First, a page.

If the starter isn’t performing, start with some basic testing:

Pretest Considerations: If possible, visually inspect the starter and/or interview pilots or operators for starting history. Indications of long cranking periods, burning odor or smoke from the starter, kickbacks, a cracked starter mount, a fast spinning starter with no prop movement, oil in starter, grinding noise, or a damaged ring gear are generally indications that the starter is in need of repair and the following tests will not be helpful. Jump to starter issues below for some guidance, but chances are you will need to replace or overhaul your starter.

WARNING: Before attempting any starter troubleshooting be certain to avoid standing in the propeller arc.

Test Procedure: The following testing procedure is most relevant to 12/14 and 24/28 volt Lycoming starters and some Continental starters that are low performing including slow cranking and/or failure to crank the engine over a compression stroke. If a starter is damaged by over-cranking or a stuck starter solenoid, voltage in step one may read below acceptable levels, thus incorrectly indicating a potential battery problem. Therefore, in such cases some consideration must be to the pretest conditions noted above, e.g., if it smells burned. If the only effect of energizing the starter results in an audible “click” with no prop movement, confirm step two to isolate the problem to the starter or starter contactor.

Starter Performance Issues Diagram

Record your test results below.

Volts

Result & Analysis

Below 11V / 22V?
Yes

Questionable battery

See Testing Relevance above as a shorted starter will pull voltage down appreciably. However, if starter rotates at all, this is generally not a shorted starter condition.

Address battery issue – no need to proceed with remainder of troubleshooting.


No

Proceed to Step 2.

Record your test results below.

Volts

Result & Analysis

Below 10V / 20V?
Yes

The starter needs 10V / 20V to operate properly. Suspect Cables, terminals and/or contactors.

*If the difference between Step 1 and Step 2 is more than 2 volts, Proceed to Step 3.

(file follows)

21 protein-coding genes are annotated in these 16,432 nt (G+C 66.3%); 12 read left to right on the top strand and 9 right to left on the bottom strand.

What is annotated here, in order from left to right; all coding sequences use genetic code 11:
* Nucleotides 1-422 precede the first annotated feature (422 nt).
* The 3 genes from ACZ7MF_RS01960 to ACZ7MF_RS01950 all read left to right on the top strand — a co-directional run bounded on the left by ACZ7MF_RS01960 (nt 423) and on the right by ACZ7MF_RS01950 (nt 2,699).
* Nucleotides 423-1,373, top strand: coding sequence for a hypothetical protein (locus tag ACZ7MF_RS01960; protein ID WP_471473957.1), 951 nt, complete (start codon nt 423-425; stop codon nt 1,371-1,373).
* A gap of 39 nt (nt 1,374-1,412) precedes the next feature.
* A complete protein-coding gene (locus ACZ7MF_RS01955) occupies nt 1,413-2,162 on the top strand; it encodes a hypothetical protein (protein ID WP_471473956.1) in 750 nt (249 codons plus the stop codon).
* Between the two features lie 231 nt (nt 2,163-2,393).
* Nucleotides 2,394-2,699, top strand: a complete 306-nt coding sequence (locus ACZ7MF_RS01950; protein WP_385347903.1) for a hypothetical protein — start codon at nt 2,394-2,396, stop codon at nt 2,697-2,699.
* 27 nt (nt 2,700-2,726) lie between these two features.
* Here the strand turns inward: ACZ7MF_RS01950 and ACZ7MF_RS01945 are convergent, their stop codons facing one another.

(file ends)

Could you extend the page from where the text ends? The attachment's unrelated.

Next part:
No

Voltage at starter remains above 10V / 20V and the starter doesn’t seem to be performing properly – replace starter or contact HET / Sky-Tec Product Support.

Record your test results below.

Battery to Master in Volts
Across Master in Volts
Master to Bus in Volts
Bus to Starter Contactor in Volts
Across Starter Contactor in Volts
Starter Contactor to Starter in Volts

Result & Analysis

Any drop > 0.5V?
Yes

Correct any deficiency (terminals, contactors, switches).


No

Proceed to Step 4.

Record your test results below.

Battery to Ground in Ω
Starter to Ground in Ω

Result & Analysis

Any reading > 0.2Ω?
Yes

Clean or repair ground connections.


No

Replace starter or contact HET / Sky-Tec Product Support.

Common Questions

The Kickback Protection System or KPS® for the NL and NL/ec family of starters is through a field-replaceable shear pin. When energizing the starter, if the pinion engages the flywheel and the starter motor spins (or at least sounds like it is spinning), but the starter’s pinion gear does not rotate you should replace the shear pin. Follow these instructions (LINK TO PDF).

In some cases, engine kickback will fracture starter drive gears. Kickback is related to engine set up and can be anything from incorrect timing to problems with the fuel system. If kickback is noticed as a common occurrence on the airplane, diagnose and repair the problem or the replaced starter drive may fracture again. Many of our current starters offer kickback protection and are warranted against damage due to an engine kickback.